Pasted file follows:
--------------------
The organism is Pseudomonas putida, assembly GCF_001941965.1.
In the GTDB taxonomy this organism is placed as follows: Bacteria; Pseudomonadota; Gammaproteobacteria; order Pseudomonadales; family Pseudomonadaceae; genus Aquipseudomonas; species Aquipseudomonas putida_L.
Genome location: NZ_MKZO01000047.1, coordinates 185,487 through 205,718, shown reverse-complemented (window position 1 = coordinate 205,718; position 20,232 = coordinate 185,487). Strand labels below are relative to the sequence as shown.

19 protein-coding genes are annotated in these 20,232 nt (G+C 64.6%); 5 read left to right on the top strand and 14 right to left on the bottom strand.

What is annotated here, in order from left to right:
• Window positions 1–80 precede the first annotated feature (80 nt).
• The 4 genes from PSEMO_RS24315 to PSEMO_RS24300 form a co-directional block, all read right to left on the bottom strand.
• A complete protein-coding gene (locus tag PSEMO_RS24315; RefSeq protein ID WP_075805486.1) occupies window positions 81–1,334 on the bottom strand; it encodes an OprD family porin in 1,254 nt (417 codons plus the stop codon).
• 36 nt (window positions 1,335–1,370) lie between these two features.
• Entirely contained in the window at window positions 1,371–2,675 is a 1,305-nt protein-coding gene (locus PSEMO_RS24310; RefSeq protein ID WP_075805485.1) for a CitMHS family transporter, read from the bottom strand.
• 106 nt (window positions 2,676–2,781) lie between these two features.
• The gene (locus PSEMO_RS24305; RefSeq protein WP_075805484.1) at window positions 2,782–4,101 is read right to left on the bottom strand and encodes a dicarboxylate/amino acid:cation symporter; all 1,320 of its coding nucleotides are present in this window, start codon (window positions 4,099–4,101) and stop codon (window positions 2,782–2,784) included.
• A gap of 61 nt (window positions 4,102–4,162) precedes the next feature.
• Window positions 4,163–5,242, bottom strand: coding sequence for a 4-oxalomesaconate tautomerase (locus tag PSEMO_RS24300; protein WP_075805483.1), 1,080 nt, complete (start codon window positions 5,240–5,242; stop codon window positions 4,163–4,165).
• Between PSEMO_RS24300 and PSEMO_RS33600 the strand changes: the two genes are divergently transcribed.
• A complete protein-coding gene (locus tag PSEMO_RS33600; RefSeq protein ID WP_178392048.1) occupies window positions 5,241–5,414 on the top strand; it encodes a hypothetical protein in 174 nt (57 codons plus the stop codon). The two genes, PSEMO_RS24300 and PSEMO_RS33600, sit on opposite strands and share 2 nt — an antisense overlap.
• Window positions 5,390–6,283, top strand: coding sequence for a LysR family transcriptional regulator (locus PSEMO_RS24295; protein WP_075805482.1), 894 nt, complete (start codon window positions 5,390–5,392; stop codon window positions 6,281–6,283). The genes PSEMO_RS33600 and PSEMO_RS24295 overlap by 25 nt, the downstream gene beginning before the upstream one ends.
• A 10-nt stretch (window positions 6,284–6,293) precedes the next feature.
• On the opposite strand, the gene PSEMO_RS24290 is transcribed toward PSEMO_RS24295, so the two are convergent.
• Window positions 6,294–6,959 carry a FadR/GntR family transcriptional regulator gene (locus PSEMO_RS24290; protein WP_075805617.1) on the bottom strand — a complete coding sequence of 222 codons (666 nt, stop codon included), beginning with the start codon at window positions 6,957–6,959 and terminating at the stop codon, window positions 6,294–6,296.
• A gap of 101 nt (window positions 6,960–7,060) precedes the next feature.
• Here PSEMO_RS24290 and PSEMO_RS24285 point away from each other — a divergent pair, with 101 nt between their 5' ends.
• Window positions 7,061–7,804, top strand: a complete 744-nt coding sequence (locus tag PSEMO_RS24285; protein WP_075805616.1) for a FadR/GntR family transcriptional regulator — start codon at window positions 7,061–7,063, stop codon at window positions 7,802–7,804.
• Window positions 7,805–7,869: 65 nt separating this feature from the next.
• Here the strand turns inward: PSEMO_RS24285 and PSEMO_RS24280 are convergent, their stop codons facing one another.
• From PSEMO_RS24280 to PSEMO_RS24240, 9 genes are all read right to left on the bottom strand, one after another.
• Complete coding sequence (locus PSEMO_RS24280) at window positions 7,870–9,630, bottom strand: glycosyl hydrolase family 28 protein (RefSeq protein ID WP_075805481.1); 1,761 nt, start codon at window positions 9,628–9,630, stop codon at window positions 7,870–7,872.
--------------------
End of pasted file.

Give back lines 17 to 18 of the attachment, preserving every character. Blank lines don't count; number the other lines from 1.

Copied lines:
• Window positions 5,390–6,283, top strand: coding sequence for a LysR family transcriptional regulator (locus PSEMO_RS24295; protein WP_075805482.1), 894 nt, complete (start codon window positions 5,390–5,392; stop codon window positions 6,281–6,283). The genes PSEMO_RS33600 and PSEMO_RS24295 overlap by 25 nt, the downstream gene beginning before the upstream one ends.
• A 10-nt stretch (window positions 6,284–6,293) precedes the next feature.